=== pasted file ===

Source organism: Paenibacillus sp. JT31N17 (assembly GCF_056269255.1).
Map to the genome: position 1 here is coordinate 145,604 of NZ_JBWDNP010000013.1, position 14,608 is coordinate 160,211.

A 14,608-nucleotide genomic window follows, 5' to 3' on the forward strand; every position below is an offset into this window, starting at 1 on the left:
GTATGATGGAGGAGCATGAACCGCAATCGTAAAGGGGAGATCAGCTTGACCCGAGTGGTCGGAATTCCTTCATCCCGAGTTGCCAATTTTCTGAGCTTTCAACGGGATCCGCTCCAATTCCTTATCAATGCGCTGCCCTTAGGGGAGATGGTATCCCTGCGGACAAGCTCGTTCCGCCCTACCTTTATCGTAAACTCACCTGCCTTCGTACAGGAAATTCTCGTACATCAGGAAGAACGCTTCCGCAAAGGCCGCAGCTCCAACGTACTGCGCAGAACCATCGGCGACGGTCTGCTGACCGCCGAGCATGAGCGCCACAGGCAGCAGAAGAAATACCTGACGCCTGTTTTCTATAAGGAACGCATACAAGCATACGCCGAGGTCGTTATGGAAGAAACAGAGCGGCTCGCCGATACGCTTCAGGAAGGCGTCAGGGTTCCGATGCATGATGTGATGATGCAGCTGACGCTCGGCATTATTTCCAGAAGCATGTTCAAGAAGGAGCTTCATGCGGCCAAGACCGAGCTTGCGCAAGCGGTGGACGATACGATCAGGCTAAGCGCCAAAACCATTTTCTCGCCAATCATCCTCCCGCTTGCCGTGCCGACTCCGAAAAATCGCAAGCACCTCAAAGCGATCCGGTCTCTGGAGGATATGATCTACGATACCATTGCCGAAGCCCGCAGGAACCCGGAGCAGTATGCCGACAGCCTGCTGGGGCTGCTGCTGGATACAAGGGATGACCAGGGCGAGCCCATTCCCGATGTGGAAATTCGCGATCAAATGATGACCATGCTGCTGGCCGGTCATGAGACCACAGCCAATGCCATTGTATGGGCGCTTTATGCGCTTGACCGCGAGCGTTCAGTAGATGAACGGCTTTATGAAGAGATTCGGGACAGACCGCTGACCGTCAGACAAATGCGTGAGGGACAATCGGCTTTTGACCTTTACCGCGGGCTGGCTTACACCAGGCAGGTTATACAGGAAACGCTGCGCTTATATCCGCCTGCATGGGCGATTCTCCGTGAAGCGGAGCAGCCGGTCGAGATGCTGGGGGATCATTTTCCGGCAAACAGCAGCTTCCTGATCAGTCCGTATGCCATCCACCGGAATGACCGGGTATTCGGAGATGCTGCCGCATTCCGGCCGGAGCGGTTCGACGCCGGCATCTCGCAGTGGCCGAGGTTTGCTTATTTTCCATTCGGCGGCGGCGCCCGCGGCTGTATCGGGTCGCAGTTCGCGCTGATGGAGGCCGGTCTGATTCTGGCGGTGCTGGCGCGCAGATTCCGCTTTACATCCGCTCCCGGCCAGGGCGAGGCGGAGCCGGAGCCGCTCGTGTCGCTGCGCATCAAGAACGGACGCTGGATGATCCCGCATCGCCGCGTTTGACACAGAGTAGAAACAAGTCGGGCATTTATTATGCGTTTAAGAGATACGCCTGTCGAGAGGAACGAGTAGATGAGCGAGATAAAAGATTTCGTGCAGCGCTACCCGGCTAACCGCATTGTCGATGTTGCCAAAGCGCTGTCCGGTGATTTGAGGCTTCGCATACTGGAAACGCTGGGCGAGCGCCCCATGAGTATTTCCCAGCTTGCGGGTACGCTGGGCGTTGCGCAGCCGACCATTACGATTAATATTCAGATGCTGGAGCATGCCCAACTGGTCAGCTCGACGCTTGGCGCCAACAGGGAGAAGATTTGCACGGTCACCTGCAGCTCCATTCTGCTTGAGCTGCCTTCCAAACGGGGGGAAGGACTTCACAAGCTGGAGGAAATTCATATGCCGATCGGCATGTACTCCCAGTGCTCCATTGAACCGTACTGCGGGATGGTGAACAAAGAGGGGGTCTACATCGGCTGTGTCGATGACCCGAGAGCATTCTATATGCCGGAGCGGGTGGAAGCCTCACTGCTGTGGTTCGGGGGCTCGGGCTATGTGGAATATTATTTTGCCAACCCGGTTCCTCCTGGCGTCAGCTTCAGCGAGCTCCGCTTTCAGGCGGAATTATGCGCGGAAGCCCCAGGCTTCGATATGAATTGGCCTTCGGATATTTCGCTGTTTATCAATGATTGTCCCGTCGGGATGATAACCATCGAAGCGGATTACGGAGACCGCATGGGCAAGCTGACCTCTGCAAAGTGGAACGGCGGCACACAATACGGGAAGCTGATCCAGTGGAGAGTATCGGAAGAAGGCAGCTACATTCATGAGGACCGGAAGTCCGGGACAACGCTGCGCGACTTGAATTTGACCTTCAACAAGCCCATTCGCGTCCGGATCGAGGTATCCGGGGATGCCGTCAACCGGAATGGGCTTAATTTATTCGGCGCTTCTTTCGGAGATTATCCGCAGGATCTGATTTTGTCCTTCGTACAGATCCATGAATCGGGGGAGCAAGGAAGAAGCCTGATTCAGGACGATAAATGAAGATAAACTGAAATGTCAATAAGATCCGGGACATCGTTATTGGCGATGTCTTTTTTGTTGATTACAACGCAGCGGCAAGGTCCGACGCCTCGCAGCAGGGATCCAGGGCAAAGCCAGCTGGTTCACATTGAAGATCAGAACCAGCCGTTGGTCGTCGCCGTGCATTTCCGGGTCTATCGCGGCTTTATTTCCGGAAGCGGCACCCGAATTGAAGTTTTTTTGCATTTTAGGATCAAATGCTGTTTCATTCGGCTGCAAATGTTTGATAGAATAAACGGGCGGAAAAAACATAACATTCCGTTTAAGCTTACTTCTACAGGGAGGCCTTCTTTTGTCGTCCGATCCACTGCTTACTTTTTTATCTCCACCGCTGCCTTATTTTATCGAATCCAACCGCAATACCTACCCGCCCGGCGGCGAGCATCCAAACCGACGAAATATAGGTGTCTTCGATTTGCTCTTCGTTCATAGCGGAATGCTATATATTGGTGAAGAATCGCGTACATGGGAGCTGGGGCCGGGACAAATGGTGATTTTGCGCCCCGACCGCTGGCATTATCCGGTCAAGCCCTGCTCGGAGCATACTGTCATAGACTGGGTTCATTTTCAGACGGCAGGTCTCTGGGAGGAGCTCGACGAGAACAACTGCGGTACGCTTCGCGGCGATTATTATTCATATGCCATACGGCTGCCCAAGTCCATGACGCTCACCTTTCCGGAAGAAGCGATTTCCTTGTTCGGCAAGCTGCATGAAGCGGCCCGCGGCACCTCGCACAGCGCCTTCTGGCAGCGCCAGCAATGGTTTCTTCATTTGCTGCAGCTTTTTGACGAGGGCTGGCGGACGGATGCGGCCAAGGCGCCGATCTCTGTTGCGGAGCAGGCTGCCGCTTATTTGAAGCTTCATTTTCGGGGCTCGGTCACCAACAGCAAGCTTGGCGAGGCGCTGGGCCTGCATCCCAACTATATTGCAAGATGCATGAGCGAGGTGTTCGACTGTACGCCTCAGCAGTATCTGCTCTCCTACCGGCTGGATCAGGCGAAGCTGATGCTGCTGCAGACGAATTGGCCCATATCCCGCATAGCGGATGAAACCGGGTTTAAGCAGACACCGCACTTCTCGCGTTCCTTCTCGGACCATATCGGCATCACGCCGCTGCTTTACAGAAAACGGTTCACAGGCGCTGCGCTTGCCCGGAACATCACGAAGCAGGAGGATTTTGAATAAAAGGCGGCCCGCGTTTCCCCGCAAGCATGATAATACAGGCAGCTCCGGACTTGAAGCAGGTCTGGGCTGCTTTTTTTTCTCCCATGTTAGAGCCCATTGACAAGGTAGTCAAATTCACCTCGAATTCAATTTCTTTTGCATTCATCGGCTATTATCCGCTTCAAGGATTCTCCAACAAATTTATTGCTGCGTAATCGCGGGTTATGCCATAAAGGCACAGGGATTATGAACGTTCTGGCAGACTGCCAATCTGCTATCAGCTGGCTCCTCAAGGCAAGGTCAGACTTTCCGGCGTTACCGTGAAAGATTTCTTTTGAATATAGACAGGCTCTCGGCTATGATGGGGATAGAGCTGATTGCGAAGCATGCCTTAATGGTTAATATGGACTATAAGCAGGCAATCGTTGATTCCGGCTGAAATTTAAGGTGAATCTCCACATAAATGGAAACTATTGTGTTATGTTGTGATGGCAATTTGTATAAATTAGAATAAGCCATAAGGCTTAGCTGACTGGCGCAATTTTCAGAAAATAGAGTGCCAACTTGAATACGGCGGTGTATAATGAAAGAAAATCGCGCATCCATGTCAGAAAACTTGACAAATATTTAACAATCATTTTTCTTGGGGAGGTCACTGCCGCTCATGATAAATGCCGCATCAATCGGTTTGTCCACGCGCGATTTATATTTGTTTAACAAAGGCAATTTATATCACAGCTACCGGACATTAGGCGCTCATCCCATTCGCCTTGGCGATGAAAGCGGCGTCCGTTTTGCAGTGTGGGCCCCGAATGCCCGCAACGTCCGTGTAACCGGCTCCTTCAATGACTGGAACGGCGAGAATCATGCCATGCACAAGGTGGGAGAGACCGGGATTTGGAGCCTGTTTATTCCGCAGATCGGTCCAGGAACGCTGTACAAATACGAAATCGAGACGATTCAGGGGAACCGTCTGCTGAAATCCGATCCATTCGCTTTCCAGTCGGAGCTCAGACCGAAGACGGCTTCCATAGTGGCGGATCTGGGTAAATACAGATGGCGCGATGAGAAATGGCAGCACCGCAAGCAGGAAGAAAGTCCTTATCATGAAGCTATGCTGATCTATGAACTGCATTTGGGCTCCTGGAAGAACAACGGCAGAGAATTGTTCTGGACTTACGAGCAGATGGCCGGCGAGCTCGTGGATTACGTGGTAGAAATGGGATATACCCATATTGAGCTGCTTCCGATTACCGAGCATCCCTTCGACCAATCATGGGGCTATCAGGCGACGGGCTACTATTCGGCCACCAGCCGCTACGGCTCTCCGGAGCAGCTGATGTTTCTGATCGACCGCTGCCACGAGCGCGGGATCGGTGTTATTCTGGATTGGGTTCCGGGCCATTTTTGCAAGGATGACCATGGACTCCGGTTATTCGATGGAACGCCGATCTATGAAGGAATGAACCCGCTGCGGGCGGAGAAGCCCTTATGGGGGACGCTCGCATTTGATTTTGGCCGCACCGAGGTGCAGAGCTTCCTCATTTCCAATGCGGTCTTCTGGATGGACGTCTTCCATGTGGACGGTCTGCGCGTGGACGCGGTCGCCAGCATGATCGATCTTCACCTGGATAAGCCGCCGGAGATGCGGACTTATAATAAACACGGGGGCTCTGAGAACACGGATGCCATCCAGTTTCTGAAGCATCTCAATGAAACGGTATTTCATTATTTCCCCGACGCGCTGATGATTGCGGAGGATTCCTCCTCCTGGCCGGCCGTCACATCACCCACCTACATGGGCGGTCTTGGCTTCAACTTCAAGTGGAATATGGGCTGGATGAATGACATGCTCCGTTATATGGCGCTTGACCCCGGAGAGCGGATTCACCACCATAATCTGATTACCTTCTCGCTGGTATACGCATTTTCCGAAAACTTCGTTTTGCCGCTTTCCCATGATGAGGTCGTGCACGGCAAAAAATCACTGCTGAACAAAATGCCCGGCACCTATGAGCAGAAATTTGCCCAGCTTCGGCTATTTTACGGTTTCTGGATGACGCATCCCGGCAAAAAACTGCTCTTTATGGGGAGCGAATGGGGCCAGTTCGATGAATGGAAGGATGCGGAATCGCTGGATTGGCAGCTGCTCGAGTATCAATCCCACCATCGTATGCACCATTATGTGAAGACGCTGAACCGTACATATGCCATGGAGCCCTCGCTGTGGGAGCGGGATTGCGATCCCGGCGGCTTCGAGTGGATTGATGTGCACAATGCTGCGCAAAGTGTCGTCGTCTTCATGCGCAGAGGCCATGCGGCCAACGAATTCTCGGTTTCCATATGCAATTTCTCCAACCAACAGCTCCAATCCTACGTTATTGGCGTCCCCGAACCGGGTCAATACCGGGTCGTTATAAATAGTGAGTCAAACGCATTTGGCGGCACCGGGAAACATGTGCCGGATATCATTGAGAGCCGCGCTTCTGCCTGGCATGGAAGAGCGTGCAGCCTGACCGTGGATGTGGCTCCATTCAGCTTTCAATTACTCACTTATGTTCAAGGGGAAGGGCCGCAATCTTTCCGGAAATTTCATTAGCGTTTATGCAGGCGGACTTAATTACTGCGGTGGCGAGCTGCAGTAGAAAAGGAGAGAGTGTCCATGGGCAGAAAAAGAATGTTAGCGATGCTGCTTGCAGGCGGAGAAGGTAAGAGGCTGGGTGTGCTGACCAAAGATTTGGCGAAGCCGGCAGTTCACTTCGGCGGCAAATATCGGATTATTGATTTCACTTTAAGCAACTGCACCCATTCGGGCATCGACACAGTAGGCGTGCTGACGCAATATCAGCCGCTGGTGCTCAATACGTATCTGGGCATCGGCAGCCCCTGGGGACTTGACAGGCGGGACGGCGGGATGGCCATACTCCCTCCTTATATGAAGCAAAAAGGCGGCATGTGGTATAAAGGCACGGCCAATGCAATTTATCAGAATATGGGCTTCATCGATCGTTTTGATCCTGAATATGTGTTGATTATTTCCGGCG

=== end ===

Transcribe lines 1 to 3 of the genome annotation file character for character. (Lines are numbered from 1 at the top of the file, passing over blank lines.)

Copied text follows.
Source organism: Paenibacillus sp. JT31N17 (assembly GCF_056269255.1).
Map to the genome: position 1 here is coordinate 145,604 of NZ_JBWDNP010000013.1, position 14,608 is coordinate 160,211.

A 14,608-nucleotide genomic window follows, 5' to 3' on the forward strand; every position below is an offset into this window, starting at 1 on the left: